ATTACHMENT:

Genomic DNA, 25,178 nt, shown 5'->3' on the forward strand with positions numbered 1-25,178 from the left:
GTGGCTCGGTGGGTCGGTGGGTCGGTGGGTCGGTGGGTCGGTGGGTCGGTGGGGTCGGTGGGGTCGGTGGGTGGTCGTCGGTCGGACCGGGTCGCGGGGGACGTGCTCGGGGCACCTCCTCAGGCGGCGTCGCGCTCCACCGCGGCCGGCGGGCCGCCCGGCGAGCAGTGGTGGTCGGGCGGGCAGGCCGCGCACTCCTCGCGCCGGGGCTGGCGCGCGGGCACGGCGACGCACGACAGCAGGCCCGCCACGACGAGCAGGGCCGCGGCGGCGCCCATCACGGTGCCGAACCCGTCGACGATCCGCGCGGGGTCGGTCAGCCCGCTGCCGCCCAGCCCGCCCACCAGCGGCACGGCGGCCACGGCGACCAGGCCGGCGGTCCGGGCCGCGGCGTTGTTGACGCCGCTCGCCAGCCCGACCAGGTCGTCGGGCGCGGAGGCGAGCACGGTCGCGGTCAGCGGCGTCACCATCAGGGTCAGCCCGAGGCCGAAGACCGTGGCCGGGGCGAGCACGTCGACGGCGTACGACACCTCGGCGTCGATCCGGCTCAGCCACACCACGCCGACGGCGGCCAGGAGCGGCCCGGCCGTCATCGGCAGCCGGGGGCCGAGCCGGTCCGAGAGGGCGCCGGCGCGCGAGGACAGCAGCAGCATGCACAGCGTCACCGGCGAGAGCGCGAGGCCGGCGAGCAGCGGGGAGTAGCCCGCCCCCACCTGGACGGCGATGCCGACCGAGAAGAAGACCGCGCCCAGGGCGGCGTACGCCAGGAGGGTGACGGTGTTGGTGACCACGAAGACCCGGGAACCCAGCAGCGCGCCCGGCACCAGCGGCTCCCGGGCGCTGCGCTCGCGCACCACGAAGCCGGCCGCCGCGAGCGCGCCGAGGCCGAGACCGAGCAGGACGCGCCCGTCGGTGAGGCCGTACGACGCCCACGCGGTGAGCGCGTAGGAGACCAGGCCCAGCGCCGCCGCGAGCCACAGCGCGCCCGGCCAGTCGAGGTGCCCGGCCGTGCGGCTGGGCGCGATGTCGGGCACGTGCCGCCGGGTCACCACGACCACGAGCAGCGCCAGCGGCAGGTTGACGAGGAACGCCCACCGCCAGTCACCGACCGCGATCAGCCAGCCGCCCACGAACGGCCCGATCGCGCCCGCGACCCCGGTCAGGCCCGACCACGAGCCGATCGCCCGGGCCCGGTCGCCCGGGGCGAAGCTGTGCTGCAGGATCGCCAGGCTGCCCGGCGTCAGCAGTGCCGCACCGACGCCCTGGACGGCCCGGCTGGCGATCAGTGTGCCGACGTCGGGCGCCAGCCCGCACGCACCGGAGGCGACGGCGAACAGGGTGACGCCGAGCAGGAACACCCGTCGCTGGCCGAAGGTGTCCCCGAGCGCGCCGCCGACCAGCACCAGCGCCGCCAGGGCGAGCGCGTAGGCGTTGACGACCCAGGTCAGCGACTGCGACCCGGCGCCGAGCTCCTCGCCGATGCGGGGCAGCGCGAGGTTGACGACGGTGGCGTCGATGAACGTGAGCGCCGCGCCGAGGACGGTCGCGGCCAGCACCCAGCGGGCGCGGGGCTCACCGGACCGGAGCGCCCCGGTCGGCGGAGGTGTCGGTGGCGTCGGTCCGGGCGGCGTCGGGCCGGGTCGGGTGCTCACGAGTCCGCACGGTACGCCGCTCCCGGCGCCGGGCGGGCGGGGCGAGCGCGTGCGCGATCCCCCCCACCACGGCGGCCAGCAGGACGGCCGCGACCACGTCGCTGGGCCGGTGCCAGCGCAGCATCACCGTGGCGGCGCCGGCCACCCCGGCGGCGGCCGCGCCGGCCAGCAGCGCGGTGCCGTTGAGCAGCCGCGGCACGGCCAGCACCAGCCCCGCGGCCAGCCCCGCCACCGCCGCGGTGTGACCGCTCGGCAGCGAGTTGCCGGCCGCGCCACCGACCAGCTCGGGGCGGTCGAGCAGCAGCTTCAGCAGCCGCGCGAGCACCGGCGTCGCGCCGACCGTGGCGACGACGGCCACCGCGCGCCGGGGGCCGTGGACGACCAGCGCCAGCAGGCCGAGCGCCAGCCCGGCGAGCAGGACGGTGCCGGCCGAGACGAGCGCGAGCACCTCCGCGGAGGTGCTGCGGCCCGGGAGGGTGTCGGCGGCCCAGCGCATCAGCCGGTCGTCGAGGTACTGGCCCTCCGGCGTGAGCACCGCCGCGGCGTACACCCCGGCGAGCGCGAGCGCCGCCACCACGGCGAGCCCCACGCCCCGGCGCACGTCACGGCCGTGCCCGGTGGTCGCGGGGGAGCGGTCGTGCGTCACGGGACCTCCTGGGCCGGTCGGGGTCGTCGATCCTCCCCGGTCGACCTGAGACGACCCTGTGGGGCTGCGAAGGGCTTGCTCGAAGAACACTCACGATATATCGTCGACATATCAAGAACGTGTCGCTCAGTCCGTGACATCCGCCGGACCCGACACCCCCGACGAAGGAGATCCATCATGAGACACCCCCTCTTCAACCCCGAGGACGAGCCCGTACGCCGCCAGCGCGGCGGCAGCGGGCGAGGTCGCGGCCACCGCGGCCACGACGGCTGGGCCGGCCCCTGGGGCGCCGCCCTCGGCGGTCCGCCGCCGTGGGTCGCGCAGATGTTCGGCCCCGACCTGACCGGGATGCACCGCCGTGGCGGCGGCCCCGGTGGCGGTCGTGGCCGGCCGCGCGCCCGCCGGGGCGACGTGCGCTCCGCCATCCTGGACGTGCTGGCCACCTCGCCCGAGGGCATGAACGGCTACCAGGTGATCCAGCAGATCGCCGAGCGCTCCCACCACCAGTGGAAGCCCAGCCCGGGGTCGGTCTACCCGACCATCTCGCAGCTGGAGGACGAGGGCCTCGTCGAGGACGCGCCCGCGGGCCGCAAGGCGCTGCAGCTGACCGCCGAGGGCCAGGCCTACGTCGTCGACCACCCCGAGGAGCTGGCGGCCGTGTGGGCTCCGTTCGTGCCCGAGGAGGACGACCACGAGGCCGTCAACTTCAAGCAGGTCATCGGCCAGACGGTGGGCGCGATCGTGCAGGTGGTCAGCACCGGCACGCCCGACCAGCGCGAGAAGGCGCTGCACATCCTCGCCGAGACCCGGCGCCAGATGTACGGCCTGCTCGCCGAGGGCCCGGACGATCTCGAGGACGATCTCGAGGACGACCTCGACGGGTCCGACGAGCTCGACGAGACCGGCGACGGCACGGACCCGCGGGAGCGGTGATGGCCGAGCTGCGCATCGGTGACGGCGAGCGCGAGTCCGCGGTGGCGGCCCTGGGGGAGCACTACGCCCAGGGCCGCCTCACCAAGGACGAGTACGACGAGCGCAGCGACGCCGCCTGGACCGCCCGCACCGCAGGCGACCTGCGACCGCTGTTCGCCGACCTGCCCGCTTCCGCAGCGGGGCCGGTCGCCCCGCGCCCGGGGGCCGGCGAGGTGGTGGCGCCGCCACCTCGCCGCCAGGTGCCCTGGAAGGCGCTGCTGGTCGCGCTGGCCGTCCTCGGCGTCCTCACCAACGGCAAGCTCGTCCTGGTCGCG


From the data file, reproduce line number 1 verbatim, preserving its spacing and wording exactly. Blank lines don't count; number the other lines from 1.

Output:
Genomic DNA, 25,178 nt, shown 5'->3' on the forward strand with positions numbered 1-25,178 from the left: